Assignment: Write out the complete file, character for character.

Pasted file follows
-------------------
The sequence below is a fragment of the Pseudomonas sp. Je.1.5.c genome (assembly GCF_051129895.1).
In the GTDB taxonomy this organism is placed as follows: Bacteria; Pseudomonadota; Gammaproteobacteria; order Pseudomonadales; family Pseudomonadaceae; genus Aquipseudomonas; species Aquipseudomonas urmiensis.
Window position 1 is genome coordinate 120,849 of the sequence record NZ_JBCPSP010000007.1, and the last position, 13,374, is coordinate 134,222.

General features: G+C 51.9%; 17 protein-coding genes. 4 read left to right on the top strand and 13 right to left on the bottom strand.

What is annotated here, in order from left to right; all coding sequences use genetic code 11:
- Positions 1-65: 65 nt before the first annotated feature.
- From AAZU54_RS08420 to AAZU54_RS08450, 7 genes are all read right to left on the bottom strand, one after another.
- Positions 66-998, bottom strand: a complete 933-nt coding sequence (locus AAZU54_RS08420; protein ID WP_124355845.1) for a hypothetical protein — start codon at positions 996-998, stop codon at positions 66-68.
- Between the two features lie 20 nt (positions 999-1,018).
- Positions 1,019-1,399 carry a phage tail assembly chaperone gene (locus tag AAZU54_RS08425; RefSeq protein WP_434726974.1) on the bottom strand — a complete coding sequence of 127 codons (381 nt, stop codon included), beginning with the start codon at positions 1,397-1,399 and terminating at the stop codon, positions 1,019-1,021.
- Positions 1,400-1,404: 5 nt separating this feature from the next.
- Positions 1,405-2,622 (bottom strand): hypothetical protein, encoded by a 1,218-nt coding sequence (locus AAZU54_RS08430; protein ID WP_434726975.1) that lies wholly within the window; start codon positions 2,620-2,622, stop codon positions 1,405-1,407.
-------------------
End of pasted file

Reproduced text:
The sequence below is a fragment of the Pseudomonas sp. Je.1.5.c genome (assembly GCF_051129895.1).
In the GTDB taxonomy this organism is placed as follows: Bacteria; Pseudomonadota; Gammaproteobacteria; order Pseudomonadales; family Pseudomonadaceae; genus Aquipseudomonas; species Aquipseudomonas urmiensis.
Window position 1 is genome coordinate 120,849 of the sequence record NZ_JBCPSP010000007.1, and the last position, 13,374, is coordinate 134,222.

General features: G+C 51.9%; 17 protein-coding genes. 4 read left to right on the top strand and 13 right to left on the bottom strand.

What is annotated here, in order from left to right; all coding sequences use genetic code 11:
- Positions 1-65: 65 nt before the first annotated feature.
- From AAZU54_RS08420 to AAZU54_RS08450, 7 genes are all read right to left on the bottom strand, one after another.
- Positions 66-998, bottom strand: a complete 933-nt coding sequence (locus AAZU54_RS08420; protein ID WP_124355845.1) for a hypothetical protein — start codon at positions 996-998, stop codon at positions 66-68.
- Between the two features lie 20 nt (positions 999-1,018).
- Positions 1,019-1,399 carry a phage tail assembly chaperone gene (locus tag AAZU54_RS08425; RefSeq protein WP_434726974.1) on the bottom strand — a complete coding sequence of 127 codons (381 nt, stop codon included), beginning with the start codon at positions 1,397-1,399 and terminating at the stop codon, positions 1,019-1,021.
- Positions 1,400-1,404: 5 nt separating this feature from the next.
- Positions 1,405-2,622 (bottom strand): hypothetical protein, encoded by a 1,218-nt coding sequence (locus AAZU54_RS08430; protein ID WP_434726975.1) that lies wholly within the window; start codon positions 2,620-2,622, stop codon positions 1,405-1,407.